Fai Sor Kam is doing decent Thai food in a cutesy Lanna-style setting. But like most mall restaurants, Fai Sor Kam is also more expensive, less charming and not as tasty as many of its non-mall counterparts. Dubbed an “East meets West restaurant” doing “Thai and Italian food,” Fai Sor Kam’s long menu is actually better than it sounds. Mostly Thai, it emphasizes Northern dishes. Design-wise, the Lanna theme is supported by an elaborate collection of dark wood furniture, giant lion sculptures and a craftsy gift shop filled with silk pillows and colorful candles. Alas, Paragon’s dubiously named Food Passage remains a windowless neon-lit hall where Fai Sor Kam’s cringe-worthy popsanova competes with the mall’s own soundtrack. As for the food, our main complaint is that too many dishes lack flavor, although it’s never quite for the same reason. The somtam kung, which comes with three minuscule shrimps for B140, is flavored with sugar and lime; garlic, fish sauce and chili all but absent. The gaeng hang lae (Burmese-style pork curry, B180), on the other hand, is lacking in sweetness, and its ginger is also surprisingly tasteless. The Northern sausage (B120) is oily without having a sufficiently herbal kick. And even the nam prik ong (B120) tastes of ground pork and tomato, but not much else. Where’s the garlic, chili and shrimp paste? Where is the fresh coriander topping? We’d probably go back to Fai Sor Kam for a weekday lunch, though, when much more reasonable prices (B119 for three small sides, rice and a drink, Mon-Fri 10:30am-4:30pm) make it more appealing. And we have had luck with a couple of dishes. The gaeng ho (mixed vegetables, noodles and pork stir-fry, B150) really tastes like the originally inspiration of this dish—reheated leftovers—and we mean that in the best of ways. The bamboo shoot salad with crab sauce and chili paste (B140), too, is a pungent, powerful dish that hits all the right notes. The nam prik noom (green chili relish, B120) is also very fresh and tasty. Finally, service is excellent. A good weekday lunch spot, Fai Sor Kam would have to weed out its less impressive dishes for us to wholeheartedly recommend paying for its a la carte prices. Corkage charge B200.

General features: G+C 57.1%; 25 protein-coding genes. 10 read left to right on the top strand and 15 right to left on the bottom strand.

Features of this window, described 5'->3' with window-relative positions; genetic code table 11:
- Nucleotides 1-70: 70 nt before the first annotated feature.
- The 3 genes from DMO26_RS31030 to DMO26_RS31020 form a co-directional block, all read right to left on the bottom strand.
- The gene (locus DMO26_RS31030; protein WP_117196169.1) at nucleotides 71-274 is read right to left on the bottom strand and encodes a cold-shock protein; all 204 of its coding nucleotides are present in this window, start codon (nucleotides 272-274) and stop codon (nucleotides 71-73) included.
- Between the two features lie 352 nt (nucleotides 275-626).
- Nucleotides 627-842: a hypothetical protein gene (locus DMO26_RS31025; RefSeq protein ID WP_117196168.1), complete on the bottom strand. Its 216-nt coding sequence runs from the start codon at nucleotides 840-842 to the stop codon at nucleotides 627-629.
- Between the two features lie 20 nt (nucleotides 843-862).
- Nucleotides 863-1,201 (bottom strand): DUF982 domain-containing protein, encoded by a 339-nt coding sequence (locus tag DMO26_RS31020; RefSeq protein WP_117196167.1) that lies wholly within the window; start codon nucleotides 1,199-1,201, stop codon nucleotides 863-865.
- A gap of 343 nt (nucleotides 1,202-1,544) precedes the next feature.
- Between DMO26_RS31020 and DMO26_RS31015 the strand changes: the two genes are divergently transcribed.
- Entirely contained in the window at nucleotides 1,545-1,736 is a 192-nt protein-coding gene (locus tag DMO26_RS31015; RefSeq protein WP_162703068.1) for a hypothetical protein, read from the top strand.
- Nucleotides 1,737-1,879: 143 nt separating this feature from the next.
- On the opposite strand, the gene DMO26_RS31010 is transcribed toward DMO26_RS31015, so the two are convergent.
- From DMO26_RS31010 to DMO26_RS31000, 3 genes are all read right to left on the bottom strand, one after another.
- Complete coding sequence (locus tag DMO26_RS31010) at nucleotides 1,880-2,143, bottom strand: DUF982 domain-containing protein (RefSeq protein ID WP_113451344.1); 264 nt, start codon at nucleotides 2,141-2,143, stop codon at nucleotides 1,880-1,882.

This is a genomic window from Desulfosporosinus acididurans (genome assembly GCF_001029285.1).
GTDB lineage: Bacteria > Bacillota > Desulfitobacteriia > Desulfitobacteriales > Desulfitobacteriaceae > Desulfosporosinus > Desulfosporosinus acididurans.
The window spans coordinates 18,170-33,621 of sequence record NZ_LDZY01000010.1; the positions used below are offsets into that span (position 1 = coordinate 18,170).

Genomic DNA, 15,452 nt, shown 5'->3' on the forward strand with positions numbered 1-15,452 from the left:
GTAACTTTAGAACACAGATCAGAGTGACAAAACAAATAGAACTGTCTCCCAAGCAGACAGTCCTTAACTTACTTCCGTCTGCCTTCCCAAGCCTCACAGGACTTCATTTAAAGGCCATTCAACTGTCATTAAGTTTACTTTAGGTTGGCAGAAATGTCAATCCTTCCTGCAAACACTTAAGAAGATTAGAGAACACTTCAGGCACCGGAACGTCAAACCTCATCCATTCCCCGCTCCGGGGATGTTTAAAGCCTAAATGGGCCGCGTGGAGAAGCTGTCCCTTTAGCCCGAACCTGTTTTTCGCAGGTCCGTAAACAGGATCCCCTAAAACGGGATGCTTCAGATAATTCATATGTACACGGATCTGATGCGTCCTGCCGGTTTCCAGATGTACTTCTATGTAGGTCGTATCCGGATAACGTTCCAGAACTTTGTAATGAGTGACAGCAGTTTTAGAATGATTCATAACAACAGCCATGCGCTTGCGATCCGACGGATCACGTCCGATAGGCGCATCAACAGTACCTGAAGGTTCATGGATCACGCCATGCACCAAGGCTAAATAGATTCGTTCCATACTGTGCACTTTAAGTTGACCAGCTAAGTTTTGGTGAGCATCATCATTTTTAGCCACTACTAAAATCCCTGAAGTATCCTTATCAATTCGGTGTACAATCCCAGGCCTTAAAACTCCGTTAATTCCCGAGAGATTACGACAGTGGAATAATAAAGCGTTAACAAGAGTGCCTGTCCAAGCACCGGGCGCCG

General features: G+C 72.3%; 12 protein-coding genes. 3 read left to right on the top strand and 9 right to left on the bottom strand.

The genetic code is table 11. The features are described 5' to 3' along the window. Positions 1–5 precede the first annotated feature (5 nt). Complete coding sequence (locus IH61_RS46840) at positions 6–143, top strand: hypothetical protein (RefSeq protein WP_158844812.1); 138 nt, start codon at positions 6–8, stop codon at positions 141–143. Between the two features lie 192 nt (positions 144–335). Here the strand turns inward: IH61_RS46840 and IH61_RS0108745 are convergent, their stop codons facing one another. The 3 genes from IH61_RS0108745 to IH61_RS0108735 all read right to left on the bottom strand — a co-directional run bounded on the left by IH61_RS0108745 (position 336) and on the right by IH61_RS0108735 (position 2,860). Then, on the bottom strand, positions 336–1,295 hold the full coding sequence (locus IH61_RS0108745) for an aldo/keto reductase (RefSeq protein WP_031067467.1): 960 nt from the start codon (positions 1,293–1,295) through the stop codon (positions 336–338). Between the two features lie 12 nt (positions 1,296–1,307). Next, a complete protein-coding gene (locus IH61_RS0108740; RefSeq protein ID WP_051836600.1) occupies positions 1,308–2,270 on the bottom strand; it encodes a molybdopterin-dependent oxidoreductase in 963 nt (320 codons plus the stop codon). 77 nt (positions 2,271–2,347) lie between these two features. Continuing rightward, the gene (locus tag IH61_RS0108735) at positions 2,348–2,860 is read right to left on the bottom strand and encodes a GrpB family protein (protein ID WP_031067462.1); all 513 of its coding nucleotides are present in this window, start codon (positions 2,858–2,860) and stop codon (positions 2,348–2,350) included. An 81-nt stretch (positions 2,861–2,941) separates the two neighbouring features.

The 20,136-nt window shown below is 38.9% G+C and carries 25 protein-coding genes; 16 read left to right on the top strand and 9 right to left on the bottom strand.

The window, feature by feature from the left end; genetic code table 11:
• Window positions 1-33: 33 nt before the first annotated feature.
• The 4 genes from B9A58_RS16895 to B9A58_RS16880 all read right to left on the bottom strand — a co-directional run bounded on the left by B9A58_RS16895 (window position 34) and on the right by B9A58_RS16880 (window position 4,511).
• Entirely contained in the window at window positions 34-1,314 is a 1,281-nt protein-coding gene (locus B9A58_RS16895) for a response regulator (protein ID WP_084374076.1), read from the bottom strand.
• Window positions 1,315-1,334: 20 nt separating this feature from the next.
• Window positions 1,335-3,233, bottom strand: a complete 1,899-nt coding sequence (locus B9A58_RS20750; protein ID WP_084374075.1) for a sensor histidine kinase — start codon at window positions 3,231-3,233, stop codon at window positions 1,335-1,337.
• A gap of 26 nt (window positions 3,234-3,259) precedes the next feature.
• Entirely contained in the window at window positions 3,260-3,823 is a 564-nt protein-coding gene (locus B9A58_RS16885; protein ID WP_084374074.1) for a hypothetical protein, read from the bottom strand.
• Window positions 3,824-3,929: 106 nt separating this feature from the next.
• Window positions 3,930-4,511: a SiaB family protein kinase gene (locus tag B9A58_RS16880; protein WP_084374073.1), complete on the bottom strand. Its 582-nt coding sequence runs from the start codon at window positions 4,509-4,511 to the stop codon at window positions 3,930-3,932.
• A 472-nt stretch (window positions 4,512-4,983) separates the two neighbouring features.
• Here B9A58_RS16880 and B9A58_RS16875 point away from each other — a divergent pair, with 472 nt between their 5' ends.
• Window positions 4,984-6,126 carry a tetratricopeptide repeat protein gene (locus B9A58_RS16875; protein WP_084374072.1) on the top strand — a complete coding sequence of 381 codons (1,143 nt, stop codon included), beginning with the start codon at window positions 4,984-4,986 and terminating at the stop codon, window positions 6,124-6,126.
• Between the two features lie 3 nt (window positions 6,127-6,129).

The Iron Chef America judge will be cooking alongside one of our favorite local chefs, Thitid Tassanakajohn.
"Please, Please, Please, Let Me Get What I Want."
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